Samuel Corum/Getty Images // Alex Wong/Getty Images

If President Donald Trump really wants to "drain the swamp," he can start with his own party.

On January 24, Centers for Disease Control and Prevention (CDC) Director Robert Redfield and National Institute of Allergies and Infectious Diseases (NAID) director Anthony Fauci briefed Senators on how the Trump administration would be responding to the imminent COVID-19 outbreak in the United States. The briefing was private.

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Mark Wilson/Getty Images // Samuel Corum/Getty Images

Toward the end of February, there were about 15 confirmed cases of COVID-19 in the United States. President Donald Trump vowed that those cases would be down to zero by the following week.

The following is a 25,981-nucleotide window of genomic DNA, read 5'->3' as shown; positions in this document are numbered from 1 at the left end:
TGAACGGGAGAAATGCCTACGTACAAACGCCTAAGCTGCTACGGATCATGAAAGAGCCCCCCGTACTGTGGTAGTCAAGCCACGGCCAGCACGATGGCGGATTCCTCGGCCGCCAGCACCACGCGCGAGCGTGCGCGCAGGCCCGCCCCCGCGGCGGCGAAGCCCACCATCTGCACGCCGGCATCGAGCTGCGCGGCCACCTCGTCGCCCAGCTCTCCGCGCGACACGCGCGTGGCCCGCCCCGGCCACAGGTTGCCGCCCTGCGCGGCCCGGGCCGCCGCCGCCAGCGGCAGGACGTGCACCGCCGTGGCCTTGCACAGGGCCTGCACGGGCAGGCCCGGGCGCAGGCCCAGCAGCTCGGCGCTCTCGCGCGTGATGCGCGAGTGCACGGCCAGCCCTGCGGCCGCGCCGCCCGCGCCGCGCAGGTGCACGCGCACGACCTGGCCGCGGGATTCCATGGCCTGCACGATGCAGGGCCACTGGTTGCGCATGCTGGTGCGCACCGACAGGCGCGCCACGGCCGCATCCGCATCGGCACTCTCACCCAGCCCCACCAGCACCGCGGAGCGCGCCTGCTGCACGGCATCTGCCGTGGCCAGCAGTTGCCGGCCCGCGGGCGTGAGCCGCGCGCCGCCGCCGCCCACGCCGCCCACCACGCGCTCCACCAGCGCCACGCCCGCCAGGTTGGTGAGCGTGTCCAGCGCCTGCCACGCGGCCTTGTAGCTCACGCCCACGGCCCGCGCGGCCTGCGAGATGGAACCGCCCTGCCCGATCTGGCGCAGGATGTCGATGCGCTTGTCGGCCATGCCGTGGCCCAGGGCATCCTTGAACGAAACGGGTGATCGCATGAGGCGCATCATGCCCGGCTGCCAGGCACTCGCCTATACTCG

Since then, there are over 10,000 confirmed cases of COVID-19 in the United States, and the death toll has surpassed 100. Both of those numbers are expected to sharply increase in the coming weeks.

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Senate Intelligence Committee Chairman Richard Burr shut down a line of questioning from Senator Kamala Harris (D-California) at a hearing in which she asked Deputy Attorney General Rod Rosenstein whether he planned to sign a letter allowing Special Counsel Robert Mueller complete independence from the Justice Department in his investigation of the Trump administration's Russian ties.

"Senator, I'm very sensitive about time and I'd like to have a very lengthy conversation and explain that all to you," Rosenstein said to Harris.

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Illustration. (CREDIT: Politico.)

In the early days of Donald Trump’s presidency, the Trump administration is facing vehement allegations relating to its ever-increasing ties to Russia — and these charges are gaining momentum.

Russian hackers. WikiLeaks. Collusion. Treason. These are merely a few of the terms prevalent in the international conversation surrounding the 45th president of the United States.

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